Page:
Many would alter Constitution - if they could
The outcome indicates that an amendment is technically possible in the current National Assembly because a two-thirds vote is required by the legislature. But not all the lawmakers supporting an amendment agree on how to change the constitution.
Of the 217 representatives in the 300-seat legislature who participated in the poll, 203 (93.5 percent) said a constitutional amendment was necessary, while only 13 (6 percent) said it was not. The rest gave no answer.
When asked what governing system they were most fond of, more than half (135 respondents, 62.2 percent) answered a double-term presidency.
The survey was held from April 19 to Wednesday.
While such an amendment topic has been discussed in political circles for years, the issue has gained traction after National Assembly Speaker Chung Sye-kyun said in his inaugural speech on June 13 that the time has come for Korea to introduce a new governing system.
He insisted that the change take place during the current assembly’s tenure, which lasts until 2020.
Next year will mark the 30th anniversary of the current Constitution, which ended decades of dictatorships and introduced direct presidential elections.
President Park Geun-hye, whose term ends in 2018, insisted in January that now was not the time to consider a constitutional amendment and that doing so would be like being “sucked into a black hole.”
Of the 92 Saenuri Party lawmakers who participated in the poll, 84 (91.3 percent) said they agreed with a constitutional amendment. So did 81 (95.2 percent) out of 85 Minjoo Party lawmakers, 32 (96.9 percent) of 33 People’s Party members, and three out of four from the Justice Party.
The 300-seat National Assembly is composed of 126 lawmakers from the Saenuri Party (42 percent of the total), 122 members from the Minjoo Party (40.67 percent), 38 members from the People’s Party (12.67 percent), six members from the Justice Party (2 percent) and eight members who are independent (2.67 percent).
Although nearly all of the respondents said they preferred a change in the system, a relatively distinctive portion - 57 (26.2 percent) - said the actual prospects of doing so in the 20th National Assembly were low.
Among the various types of governing systems that could replace the current five-year, single-term presidency, most respondents (135, or 62.2 percent) said a double-term presidency was most appropriate.
A semi-presidential system, in which diplomacy and military affairs are handled by the president while internal affairs are in the hands of the prime minister, gained the second -most votes with 35 lawmakers, or 16.1 percent. In this case, the president would be elected by voters, whereas the prime minister would be elected by the National Assembly.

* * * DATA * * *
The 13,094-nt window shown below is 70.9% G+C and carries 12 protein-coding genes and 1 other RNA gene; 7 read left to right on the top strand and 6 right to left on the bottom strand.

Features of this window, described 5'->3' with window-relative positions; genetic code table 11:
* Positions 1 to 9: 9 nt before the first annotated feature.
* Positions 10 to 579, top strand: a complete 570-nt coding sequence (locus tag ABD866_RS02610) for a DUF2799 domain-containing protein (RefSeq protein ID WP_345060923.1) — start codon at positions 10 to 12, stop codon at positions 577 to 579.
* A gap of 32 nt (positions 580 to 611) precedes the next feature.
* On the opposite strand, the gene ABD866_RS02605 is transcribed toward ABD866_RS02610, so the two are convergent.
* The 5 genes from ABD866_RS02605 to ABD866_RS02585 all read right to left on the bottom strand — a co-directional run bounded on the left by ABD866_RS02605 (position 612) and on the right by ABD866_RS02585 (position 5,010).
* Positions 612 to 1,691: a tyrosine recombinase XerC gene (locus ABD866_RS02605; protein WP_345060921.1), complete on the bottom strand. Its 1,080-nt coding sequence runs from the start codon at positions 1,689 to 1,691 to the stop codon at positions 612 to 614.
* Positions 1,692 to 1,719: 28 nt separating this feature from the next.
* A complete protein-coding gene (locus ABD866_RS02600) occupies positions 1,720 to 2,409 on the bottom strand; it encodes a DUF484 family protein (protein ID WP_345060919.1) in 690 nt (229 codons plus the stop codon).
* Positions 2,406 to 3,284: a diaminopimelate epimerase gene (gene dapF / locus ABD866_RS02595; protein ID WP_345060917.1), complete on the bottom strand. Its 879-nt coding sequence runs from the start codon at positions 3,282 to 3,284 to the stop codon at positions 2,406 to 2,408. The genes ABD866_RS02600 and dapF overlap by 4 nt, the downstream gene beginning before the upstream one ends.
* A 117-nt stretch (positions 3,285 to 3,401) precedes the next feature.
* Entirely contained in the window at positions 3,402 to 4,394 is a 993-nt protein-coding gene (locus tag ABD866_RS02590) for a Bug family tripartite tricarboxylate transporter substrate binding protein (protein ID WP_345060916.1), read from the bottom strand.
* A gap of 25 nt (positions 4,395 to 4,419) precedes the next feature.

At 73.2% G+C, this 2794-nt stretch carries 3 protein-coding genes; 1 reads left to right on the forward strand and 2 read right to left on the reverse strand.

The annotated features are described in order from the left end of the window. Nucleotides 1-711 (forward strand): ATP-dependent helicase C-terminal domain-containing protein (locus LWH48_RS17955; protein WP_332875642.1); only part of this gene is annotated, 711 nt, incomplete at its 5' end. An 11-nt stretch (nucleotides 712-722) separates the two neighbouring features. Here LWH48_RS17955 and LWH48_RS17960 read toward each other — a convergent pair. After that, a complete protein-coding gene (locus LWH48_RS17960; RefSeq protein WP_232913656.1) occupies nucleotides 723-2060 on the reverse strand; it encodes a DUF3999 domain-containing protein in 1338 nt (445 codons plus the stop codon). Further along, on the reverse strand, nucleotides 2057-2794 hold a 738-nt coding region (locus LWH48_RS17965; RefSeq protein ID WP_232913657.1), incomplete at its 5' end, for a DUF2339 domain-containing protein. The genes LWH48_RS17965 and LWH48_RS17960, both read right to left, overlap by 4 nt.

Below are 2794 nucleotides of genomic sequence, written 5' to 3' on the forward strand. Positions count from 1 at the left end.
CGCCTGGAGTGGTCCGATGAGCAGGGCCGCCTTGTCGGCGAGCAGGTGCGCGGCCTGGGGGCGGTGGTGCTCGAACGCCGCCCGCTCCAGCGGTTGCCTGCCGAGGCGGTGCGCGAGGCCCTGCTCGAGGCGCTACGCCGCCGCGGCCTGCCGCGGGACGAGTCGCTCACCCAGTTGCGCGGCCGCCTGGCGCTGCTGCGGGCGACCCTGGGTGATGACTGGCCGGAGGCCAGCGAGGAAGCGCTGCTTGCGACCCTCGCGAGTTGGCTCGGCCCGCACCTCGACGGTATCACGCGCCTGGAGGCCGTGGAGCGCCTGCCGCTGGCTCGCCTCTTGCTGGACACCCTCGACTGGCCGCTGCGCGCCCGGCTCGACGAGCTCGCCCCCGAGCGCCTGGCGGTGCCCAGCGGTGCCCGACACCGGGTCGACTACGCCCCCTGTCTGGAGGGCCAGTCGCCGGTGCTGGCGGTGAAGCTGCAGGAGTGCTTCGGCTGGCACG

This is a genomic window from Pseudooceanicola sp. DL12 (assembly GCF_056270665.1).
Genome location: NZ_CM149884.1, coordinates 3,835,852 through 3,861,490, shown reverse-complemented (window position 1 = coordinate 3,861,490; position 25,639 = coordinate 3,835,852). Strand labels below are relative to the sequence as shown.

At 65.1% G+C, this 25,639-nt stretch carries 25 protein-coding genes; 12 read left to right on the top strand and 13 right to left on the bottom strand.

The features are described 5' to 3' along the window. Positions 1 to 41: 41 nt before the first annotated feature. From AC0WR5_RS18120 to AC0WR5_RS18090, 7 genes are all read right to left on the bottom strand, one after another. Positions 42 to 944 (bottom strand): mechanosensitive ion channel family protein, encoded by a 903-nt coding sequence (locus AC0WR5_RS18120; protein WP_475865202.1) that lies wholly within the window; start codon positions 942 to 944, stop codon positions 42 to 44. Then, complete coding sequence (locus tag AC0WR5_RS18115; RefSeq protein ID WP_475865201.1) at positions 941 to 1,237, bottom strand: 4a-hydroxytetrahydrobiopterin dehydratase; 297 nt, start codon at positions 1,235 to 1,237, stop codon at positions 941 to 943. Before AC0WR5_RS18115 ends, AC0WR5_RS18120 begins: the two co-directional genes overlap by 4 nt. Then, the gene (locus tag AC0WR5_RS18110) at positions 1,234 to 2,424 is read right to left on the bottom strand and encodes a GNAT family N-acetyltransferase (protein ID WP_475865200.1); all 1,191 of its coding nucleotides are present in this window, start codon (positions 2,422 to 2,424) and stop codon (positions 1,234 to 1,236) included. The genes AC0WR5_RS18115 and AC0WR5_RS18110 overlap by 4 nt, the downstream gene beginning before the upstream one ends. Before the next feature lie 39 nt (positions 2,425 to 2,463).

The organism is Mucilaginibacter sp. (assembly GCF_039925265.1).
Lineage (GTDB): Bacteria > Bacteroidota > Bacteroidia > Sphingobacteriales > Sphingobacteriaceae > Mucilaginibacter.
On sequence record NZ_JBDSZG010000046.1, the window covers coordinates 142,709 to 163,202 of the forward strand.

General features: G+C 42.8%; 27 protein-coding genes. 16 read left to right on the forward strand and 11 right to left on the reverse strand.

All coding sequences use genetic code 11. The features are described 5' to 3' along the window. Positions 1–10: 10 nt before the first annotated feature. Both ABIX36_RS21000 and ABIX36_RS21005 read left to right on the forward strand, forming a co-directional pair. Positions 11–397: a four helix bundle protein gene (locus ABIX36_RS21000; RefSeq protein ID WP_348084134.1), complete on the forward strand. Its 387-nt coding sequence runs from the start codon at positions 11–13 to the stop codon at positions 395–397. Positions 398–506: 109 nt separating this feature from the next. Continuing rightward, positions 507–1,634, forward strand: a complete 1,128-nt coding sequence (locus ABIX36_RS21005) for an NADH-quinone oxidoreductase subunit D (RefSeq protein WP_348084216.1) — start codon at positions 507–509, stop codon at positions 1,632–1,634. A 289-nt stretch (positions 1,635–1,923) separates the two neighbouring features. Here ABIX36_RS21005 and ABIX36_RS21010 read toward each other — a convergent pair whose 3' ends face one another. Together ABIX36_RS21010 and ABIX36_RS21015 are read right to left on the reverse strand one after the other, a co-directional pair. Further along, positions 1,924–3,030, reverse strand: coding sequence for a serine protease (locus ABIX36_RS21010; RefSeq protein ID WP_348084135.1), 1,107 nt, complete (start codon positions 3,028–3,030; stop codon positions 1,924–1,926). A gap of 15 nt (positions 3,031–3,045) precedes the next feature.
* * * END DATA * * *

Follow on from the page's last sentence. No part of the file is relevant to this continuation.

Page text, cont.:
The third-most popular system was a parliamentary government in which the executive power is vested in the majority party of the legislature, with 24 lawmakers, or 11.1 percent, showing a preference for it.
Of the rest, 13 lawmakers (6 percent) said Korea should stick with the current system, while 10 (4.6 percent) did not answer or mentioned other options.
In a separate survey asking the general public the same questions, 742 of 1,000 adults randomly surveyed across the country said amending the constitution was necessary, which turned out to be, at 74 percent, lower than the corresponding percentage (93.5 percent) among lawmakers.
Of the given alternatives, a double-term presidency was chosen by the highest number of respondents, 34.2 percent.
The second-most popular governing system was the current single-term, five-year presidency, chosen by 30.5 percent, while third place went to a parliamentary government (18.6 percent.)
The semi-presidential system, which was the second-most popular alternative among lawmakers, turned out to be the least popular among the Korean public, chosen by only 9.5 percent.
The second survey was held from May 3 to 5 by telephone.
When asked whether the 20th National Assembly could actually pass a constitutional amendment during its term, nearly half (48.9 percent) answered “no,” while 38.6 percent said “yes.” The remainder did not answer.
“People know by experience that amending the Constitution is not easy work,” said Jang Seung-jin, a political science and international relations professor at Kookmin University in Seongbuk District, northeastern Seoul.
“Lawmakers, for their own needs, want an amendment, whereas the public is really skeptical about the idea because they’re thinking realistically.”
Ka Sang-joon, a professor of political science and international relations at Dankook University in Yongin, Gyeonggi, said Korean policy makers seem eager to ditch the current system because they think the president’s “imperial authority” should be reduced.
“Four years ago, when the 19th National Assembly opened its doors, there were many lawmakers who wanted to amend the Constitution,” he said. “But nothing much changed because they had different opinions on what the alternative would be.”
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